There is also the field that exists between social psychology and anthropology and known as evolutionary psychology. Its goal is to analyze psychological and mental traits through the prism of natural selection and functioning. In this area, the social brain hypothesis was developed by Dunbar at the end of the 20th century. This anthropologist suggested that the cognitive demands of human sociality provoke brain evolution (Dunbar, 2009). The idea of this hypothesis is that the more people are involved in social relationships, the exchange of information, and an understanding of facts, the bigger brain is required, or, in other words, the relation between brain and group size was observed (Dunbar, 1998). However, as well as any substances, the brain has its limits, and social interactions can be limited, as well as the size of the brain, questioning the appropriateness of national culture.


From the point of view of philosophy, culture is used to explain the relationships people from different classes have to develop. There are specific structural forces and regulations under which experiences, powers, and dialogues are organized. As soon as the exchange of information or attitudes occurs, social contrasts are promoted. According to Beller and Bender (2017), evolutionary approaches are shaped by culture because cooperation and coordination should correspond to social norms. People share different religious beliefs, organizational approaches, spiritual norms, and team-building rules. Following this diversity, national culture has to be interpreted as a multilayered concept, with several determinants to be considered.

Reasons for Mythicising National Culture

Some people may wonder why so much attention is paid to considering national culture as a myth. They pose many questions about why it is necessary to investigate this aspect and offer their own subjective opinions. However, one of the crucial points is that national culture makes people dependent on national stereotypes. These stereotypes are shared by society and passed from one individual to another (Wigboldus et al., 2005). Still, many stereotypes come from the outside, questioning the worth of cultural and social variables imposed by local politicians, businesspeople, or church representatives. Fiske (2012) offers two models to address the process of social categorization: the stereotype content model and the continuum model. According to the continuum model, people depend on the impressions of each other and try to respond quickly and find adequate information and motivation (Fiske, 2012). The stereotype content model states that people like to use categories and dimensions because of the intentions of different individuals to solve universal human problems (Fiske, 2012). These theories and approaches confuse and question the true essence of national culture and the role of stereotypes in human life.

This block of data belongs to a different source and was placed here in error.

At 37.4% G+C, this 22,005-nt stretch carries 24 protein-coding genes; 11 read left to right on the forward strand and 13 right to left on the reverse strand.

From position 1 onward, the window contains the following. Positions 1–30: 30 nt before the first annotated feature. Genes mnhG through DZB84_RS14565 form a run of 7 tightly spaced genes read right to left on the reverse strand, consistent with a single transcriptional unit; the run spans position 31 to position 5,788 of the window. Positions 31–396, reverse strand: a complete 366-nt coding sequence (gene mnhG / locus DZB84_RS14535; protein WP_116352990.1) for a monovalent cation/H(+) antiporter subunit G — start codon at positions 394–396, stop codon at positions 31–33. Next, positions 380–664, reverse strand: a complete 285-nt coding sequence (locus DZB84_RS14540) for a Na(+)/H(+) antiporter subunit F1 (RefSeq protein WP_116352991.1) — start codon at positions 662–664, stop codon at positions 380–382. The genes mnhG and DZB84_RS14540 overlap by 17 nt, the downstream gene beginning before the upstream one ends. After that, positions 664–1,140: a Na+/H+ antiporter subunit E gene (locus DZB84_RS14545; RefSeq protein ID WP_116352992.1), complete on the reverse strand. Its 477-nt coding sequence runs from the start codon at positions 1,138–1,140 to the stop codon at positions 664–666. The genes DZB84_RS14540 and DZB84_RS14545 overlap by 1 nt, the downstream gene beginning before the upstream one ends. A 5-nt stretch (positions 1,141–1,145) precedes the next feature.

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Other reasons for asserting national culture as a myth lie in the impossibility to come to one definite explanation of what all these norms, behaviors, and issues mean particularly in human life. To meet their basic needs, people have to stick to certain rules. They can borrow them from other cultures or develop on their own, but, again, the examples of other nations cannot be ignored. Therefore, the uniqueness of a particular national culture is hard to identify, proving the myth of the chosen concept. Another strong point is that the concept of culture never acts (Anderson-Levitt, 2012). The author explains that culture does not do things that can influence people but focuses on meanings or the principles according to which principles are introduced (Anderson-Levitt, 2012). People perform the role of actors (doers) who do everything possible to find out the meaning. Thus, national culture is something that has to be proved and established by organizations or individuals, which questions its power and importance for society.

Human Sociality and Communication